So you’ve sold your house and are about to move into a new one. Other than the physical move itself, you think you’re about done with the process. Well, think again. You still have plenty to do. For starters, notify your utility providers that you will be leaving your current address on the day you close the deal on your old place. Once you close, the utilities are your buyer’s responsibility. At closing, you might give the buyers a list of the house’s utility providers and their phone numbers. This isn’t required, but it is a courtesy, especially if...

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Verbal Offers and IRS Agreements

Cash offers are one thing. But when they are verbal, realty professionals agree that they’re not worth the paper they’re not printed on. A few months ago, Janice Zaltman, an agent with Keller Williams Partners in Hollywood, Florida, received a text from another agent – who should have known better – that he had a client who wanted to make a cash offer on a property Zaltman had listed. Her response: “Please put it in writing and show proof of funds.” She never heard another word, she said in a recent post on real estate site ActiveRain. When she...

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Buyers Need To Jump Three Hurdles

You’re looking for a home and a mortgage to finance it, but you think that since the real estate implosion a decade ago, lenders are looking for a 20 percent down payment. You are resigned to the fact that you still have a lot of saving to do before you can come up with that kind of cash. But in the words of the old song, it ain’t necessarily so. That down payment may be within your reach a lot sooner than you think. The Urban Institute (UI) calls the down payment one of the three biggest barriers to...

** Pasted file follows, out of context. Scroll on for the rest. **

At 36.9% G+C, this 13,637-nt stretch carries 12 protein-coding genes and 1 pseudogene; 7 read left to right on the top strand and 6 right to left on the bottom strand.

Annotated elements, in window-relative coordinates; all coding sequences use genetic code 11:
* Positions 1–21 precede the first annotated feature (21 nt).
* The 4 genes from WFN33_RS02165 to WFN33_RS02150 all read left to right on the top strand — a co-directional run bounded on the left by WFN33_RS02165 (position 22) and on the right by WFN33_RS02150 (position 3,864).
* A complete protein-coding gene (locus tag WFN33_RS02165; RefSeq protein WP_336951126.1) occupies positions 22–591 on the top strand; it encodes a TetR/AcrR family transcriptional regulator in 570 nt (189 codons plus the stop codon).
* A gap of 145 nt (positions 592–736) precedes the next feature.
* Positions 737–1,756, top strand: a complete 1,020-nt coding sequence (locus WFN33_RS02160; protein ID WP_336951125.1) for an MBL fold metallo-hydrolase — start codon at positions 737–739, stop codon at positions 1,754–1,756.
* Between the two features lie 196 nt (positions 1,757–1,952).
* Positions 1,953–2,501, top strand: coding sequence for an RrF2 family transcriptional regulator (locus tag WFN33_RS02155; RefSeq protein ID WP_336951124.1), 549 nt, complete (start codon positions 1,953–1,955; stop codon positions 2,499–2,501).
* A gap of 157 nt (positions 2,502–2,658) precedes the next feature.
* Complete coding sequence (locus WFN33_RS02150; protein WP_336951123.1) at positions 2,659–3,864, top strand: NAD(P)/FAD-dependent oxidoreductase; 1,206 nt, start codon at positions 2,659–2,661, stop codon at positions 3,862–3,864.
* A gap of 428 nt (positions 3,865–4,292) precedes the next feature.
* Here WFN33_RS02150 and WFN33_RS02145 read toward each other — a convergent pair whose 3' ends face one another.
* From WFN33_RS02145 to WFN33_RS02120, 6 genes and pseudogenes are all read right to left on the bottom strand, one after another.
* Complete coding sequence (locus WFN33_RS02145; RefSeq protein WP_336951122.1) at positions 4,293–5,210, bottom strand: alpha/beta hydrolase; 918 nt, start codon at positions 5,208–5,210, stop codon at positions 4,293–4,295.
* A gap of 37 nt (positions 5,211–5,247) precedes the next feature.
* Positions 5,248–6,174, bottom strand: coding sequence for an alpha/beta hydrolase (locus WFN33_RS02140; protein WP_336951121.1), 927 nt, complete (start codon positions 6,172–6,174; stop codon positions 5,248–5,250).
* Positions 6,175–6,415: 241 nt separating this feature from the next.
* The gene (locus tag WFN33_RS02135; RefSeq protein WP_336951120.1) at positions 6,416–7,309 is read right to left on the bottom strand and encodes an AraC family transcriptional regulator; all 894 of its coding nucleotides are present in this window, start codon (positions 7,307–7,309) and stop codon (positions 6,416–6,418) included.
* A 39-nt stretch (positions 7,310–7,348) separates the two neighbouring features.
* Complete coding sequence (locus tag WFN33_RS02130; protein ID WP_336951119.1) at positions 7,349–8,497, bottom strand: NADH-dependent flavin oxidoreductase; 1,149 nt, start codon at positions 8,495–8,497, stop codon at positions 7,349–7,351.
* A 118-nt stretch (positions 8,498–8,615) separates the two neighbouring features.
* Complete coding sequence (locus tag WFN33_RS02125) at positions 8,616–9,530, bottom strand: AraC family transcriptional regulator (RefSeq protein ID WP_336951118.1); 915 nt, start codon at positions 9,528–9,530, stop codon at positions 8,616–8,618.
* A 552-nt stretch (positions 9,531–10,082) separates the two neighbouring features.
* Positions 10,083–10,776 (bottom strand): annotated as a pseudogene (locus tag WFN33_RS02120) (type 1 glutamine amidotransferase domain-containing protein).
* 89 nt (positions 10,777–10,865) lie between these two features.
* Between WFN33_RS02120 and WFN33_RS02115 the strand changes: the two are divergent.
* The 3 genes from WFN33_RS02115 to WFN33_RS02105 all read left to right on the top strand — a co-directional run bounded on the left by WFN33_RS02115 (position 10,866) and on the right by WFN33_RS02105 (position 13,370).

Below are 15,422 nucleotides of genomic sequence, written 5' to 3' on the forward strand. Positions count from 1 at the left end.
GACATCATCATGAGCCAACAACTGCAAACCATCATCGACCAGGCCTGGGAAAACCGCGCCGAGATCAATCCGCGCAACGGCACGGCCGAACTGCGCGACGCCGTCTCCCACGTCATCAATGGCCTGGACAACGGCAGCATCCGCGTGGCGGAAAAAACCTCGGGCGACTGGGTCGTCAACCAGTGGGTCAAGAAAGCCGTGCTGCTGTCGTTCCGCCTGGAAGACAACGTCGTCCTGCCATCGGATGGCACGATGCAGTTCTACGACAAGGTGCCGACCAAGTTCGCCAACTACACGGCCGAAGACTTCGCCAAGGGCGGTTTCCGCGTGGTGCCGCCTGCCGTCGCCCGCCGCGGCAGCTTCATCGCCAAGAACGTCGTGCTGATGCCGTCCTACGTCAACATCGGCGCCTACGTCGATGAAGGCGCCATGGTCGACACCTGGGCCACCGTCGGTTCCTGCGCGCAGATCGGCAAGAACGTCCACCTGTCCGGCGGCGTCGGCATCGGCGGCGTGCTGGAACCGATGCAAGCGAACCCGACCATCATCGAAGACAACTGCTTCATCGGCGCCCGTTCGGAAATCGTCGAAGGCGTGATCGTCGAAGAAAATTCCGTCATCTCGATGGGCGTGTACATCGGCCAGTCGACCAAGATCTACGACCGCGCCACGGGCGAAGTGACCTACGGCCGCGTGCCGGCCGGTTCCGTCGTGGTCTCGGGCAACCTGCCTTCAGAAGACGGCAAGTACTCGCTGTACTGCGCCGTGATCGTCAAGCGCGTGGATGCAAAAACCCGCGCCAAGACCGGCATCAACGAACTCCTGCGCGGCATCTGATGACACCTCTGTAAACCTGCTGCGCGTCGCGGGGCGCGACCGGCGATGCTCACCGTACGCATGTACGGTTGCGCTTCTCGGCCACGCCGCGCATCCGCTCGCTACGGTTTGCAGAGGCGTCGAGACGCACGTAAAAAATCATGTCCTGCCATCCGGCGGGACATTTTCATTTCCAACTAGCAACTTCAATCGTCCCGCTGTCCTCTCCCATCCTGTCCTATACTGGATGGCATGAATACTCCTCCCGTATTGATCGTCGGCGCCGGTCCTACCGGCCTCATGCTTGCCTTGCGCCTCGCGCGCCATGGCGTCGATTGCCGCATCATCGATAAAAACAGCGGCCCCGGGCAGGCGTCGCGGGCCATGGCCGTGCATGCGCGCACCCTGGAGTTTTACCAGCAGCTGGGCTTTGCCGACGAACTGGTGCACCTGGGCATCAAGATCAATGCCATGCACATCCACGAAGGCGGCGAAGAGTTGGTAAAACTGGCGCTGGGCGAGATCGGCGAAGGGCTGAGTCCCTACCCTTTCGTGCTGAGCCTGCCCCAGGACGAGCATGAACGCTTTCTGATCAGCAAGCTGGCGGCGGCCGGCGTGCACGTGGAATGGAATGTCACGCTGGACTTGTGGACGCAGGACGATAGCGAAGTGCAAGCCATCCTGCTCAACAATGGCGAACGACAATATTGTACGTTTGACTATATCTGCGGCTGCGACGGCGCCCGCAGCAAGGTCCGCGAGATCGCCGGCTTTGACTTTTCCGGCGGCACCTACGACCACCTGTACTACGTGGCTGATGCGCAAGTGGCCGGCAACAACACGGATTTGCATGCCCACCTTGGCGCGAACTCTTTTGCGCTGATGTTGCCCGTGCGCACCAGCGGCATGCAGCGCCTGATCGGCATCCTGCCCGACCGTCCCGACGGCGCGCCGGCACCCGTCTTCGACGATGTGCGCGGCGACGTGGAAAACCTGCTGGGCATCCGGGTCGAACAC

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CBTR Celebrating Award Winning Service and 20 Years of Success

CBTR was formed in 1997 when Joyner, Price, and Britt of Greensboro and High Point joined forces with Winston-Salem’s Lambe-Young and the sales division of Hubbard Realty under the national Coldwell Banker banner.  In 2005, CBTR expanded with the addition of Coldwell Banker Alamance.  CBTR is known as one of the most successful real estate companies in the triad – in large part because of their professional and successful agents and brokers. CBTR Chief Executive Officer Beverly Godfrey presided over the awards ceremony, honoring the following:   International President’s  Circle Office: Winston Salem Office   International Sterling Society:  (Top...

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The Higher The Score, The Lower The Rate

Boosting your credit score before you secure a home loan can pay off big-time – in some cases, to the tune of tens of thousands of dollars over the life of your mortgage. The reason: Mortgage borrowers with higher credit scores tend to be offered lower loan rates, and even a small difference in your annual percentage rate, or APR, adds up over time. LendingTree, an online mortgage marketplace, takes a look each month at what lenders on its site are charging for financing a home. The findings are eye-opening. Take the average purchase-money mortgage, which, as its name...

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Feds Make It Easier To Obtain Assistance